- Employment history or business ownership;
- Posts of any nature that share any information about legal proceedings, including the people involved in the case.
Ramifications for these kinds of posts can vary depending on the circumstances. It may lead to questions and doubt surrounding a person’s credibility, the posts may impact the overall outcome of the matter or could maybe even lead to imprisonment.
What does the law say about posting on social media?
In addition to social media posts being able to be used as evidence of not only your character, but also your activities, your lifestyle, and even your parenting abilities, social media posts of a particular nature could see you in legal trouble.
Under section 121 of the Family Law Act 1975 (Cth), it is an offence to publish any information, including visuals like photos or videos, about a person involved in a family law proceeding. This also includes posting information about people the person is related to or witnesses to the proceedings.
The types of information that cannot be published includes information that could help to identify the people listed above, such as:
- Names, pseudonyms, alias, or titles;
- Addresses (residential and of the court);
- Descriptions of the person;
- Employment details;
- Information about your relationship to the person, or any other people involved in the case;
- The interests or beliefs of any of the people involved; or
- Property ownership details;
If section 121 of the act is breached, it could be punishable by 12 months imprisonment.
Cases where social media use has impacted family law proceedings
In recent history, there have been instances of people being referred to the Australian Federal Police to be investigated and potentially punished for breaching section 121 of the Family Law Act 1975.
In the 2020 case Yabon & Yabon, His Honour Justice Forrest referred the wife of a father who was involved in a family law matter regarding his children, to the Australian Federal Police for breaching section 121.
The wife, Ms Yabon, had uploaded videos of one of the children involved in the matter in an attempt to persuade people to donate to help the father (Mr Yabon) to fund his legal action. The videos showed the child saying negative things about their mother and stepfather.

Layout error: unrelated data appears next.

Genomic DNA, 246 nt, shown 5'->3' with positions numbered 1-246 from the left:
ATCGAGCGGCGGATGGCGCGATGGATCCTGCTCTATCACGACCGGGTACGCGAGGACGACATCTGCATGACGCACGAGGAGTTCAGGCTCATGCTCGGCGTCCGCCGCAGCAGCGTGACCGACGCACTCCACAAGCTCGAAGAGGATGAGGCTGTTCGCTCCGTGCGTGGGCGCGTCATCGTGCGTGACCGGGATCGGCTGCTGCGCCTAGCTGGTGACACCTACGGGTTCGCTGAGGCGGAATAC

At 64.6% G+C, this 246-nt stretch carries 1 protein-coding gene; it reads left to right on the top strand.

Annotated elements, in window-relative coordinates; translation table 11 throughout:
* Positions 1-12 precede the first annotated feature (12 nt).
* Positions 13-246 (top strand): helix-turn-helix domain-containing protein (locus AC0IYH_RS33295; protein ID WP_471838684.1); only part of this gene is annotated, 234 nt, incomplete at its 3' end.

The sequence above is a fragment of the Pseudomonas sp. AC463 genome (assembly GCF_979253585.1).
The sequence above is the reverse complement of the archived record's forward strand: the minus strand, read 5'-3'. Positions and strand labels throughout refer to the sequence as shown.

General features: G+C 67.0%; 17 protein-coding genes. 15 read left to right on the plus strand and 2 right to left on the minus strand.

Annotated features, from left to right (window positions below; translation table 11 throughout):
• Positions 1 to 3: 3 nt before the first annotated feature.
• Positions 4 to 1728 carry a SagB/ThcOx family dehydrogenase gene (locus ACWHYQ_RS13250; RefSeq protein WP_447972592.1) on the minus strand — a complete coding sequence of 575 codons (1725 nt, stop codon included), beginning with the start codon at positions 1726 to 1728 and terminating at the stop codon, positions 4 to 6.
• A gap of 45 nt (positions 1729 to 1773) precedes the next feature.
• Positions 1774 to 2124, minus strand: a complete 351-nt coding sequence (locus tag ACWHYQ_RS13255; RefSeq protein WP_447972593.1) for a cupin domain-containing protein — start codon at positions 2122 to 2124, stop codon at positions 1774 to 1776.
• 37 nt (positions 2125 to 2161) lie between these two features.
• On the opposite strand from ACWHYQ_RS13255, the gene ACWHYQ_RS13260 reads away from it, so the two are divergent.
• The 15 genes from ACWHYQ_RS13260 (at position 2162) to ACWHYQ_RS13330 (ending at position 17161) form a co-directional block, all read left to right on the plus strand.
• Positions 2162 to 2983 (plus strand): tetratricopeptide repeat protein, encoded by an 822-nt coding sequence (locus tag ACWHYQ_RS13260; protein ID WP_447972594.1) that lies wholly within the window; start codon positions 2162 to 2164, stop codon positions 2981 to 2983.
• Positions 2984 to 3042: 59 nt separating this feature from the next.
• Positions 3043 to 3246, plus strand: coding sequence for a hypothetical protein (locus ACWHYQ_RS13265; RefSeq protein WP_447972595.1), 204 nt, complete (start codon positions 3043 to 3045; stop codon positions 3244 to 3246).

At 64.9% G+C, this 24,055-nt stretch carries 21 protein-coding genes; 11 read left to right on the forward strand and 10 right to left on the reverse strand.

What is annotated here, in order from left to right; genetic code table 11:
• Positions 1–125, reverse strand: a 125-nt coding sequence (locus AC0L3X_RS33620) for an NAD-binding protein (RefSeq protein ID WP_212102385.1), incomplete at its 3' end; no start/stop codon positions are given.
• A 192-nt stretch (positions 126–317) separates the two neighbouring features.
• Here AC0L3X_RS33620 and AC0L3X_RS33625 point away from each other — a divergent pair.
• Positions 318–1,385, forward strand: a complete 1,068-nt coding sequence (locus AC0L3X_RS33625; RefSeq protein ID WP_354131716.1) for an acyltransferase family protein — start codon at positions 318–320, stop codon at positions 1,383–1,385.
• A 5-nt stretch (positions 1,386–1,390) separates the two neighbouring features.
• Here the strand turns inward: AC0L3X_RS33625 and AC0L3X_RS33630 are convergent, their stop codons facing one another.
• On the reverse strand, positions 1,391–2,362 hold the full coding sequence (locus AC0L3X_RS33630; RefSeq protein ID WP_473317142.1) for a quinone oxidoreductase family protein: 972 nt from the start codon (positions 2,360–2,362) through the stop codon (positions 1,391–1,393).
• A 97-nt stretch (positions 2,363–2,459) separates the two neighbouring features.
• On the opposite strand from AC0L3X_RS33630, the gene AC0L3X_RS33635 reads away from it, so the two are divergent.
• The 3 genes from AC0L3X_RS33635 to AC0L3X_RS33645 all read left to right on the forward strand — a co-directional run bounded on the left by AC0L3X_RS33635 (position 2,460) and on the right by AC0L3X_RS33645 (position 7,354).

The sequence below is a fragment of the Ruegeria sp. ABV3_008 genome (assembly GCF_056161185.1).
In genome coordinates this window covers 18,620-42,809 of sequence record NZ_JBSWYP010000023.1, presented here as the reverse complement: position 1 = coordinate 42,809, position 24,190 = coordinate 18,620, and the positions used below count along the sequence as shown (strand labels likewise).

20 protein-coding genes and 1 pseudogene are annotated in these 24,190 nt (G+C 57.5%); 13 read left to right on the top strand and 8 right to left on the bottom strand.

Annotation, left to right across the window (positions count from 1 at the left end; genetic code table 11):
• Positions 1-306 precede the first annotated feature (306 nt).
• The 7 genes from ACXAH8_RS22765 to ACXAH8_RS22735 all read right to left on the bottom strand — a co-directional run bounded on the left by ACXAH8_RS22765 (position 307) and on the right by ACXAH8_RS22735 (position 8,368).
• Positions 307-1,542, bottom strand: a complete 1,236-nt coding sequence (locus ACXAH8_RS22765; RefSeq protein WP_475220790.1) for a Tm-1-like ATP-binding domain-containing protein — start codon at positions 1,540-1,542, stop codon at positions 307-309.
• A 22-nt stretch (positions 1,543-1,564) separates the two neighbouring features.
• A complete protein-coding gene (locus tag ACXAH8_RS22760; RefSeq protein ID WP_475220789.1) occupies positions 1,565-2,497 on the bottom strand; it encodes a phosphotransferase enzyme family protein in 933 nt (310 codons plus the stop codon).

In the 2021 case of Suris & Suris, the father in the case was referred to the Australian Federal Police for a serious breach of Section 121 by Her Honour Justice Carew. In this case, Mr Suris, the father involved in this parenting dispute, posted on social media numerous times about the proceedings including showing photographs, full names, and text messages from the children involved in the case. He also created a website to publish a documentary he was making about the family court proceedings.
While these are somewhat extreme examples of breaches of Section 121, they show that breaches can easily occur and be punishable.
Can you use social media when involved in a family law matter?
No one can stop you from using social media during a family law matter. However, the social media impact on family law proceedings is something that a reputable family lawyer will readily discuss with you.
As family lawyers ourselves, we suggest that our clients or anyone involved in a family law matter to really consider the need to use social media during a family law dispute, and do the following:
- If possible, pause all social media accounts and activity until after your family law proceedings are finalised. Most social media platforms allow you to temporarily disable your account without losing anything.
- If you need to maintain use of social media for work or school, avoid posting or interacting on there, and only use the areas that you need to.
- Update your privacy settings to the strongest settings available for the social media platform you are using.
- Under no circumstances should you discuss any aspects of your family law matter, including details of who is involved or that you’re involved in any matter at all.
- If you’re using social media as a source of evidence, you can save files and take screenshots to document your evidence, but do not interact with any posts that you are planning to use as evidence.
- If you must post anything at all, consider how this will appear to other people, including lawyers and the judge who may be handling your matter.
We can help you
Our family law team is highly experienced in all types of family law matters, including understanding and advising how social media posts may affect your case.
If you’re concerned about how social media posts that you’ve made or seen could impact your family law matter, you can discuss your situation with us today.
Call us today at 1300 667 461 for a free consultation.